Evictions at record highs

Iowa Legal Aid operates eviction-specific “help desks” in the state’s six largest urban areas, trying to legally prevent tenants from getting evicted.

Carrie O’Connor, who manages Iowa Legal Aid offices in Davenport, Dubuque, and Waterloo, said they’re busier than they’ve ever been.

“We just have a real affordable housing problem in Iowa,” she said.

There were 1,858 eviction hearings in Iowa in October, just two months after IRUAP funding ran out—the most there have been since Legal Aid has kept track. Year to date, the state has had 17,381 evictions, another record, and what O’Connor said was indicative of “really alarming trends we’re seeing.”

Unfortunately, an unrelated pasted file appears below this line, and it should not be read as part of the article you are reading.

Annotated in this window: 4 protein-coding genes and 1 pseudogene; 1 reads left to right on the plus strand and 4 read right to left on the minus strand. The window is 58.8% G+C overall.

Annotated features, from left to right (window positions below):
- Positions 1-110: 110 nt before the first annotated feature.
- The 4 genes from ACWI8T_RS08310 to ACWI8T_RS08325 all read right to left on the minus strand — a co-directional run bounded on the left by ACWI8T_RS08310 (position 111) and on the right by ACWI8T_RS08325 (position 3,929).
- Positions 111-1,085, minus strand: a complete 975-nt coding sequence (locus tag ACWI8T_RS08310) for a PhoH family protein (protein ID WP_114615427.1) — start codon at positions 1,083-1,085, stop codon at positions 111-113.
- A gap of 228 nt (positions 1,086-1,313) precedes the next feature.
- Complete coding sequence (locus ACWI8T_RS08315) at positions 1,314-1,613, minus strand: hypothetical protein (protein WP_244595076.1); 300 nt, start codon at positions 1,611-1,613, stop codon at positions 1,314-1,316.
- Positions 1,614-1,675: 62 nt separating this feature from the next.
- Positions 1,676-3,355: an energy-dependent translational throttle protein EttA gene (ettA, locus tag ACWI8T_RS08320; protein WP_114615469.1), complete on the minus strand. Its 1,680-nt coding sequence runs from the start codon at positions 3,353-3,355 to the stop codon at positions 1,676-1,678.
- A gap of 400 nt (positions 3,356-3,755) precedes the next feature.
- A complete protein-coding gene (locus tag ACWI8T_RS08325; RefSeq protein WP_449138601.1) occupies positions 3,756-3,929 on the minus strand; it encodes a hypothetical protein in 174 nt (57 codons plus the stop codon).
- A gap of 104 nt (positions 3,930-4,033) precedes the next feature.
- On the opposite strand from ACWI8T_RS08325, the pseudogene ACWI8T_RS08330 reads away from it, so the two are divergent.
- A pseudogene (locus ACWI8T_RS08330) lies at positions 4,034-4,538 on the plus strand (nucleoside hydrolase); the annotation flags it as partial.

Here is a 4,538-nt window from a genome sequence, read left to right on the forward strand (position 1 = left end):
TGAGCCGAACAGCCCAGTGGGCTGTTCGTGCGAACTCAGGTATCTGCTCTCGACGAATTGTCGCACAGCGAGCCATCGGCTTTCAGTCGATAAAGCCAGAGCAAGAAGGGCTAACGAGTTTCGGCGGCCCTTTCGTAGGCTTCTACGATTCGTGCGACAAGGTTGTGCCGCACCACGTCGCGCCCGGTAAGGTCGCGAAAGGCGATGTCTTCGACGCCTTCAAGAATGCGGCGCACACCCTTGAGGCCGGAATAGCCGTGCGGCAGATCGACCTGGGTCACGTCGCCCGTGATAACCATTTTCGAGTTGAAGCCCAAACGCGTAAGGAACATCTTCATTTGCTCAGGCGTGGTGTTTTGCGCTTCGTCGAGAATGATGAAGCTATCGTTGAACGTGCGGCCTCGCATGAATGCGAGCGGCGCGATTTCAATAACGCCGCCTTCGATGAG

Without further interventions, she warned those records will only be the beginning of an eviction “crisis” in Iowa.

“With that rental assistance no longer there, all signs point to 2023 being that record year for evictions,” O’Connor said. “This is likely to get a lot worse before it gets better.”

More homeless Iowans

In Des Moines, the number of people who are unhoused has doubled this year, according to Radio Iowa.

More than 2,000 Iowans were staying in a homeless shelter in January of 2021, according to the latest federal data. Another 500 Iowans were estimated to be living in vehicles, homeless camps, or some other unsheltered environment.

The Waterloo Salvation Army shelter Cunningham is staying in has also seen a 35% increase in the number of people who have stayed there, according to social ministries director Grace Fee.

In the organization’s 2021 fiscal year, which ended in September 2021, 445 people were at least temporarily housed there, including 381 adults and 64 children. During the 2022 fiscal year, which ended in September, 604 people sought shelter there: 484 adults and nearly double the number of children from the year prior, at 120.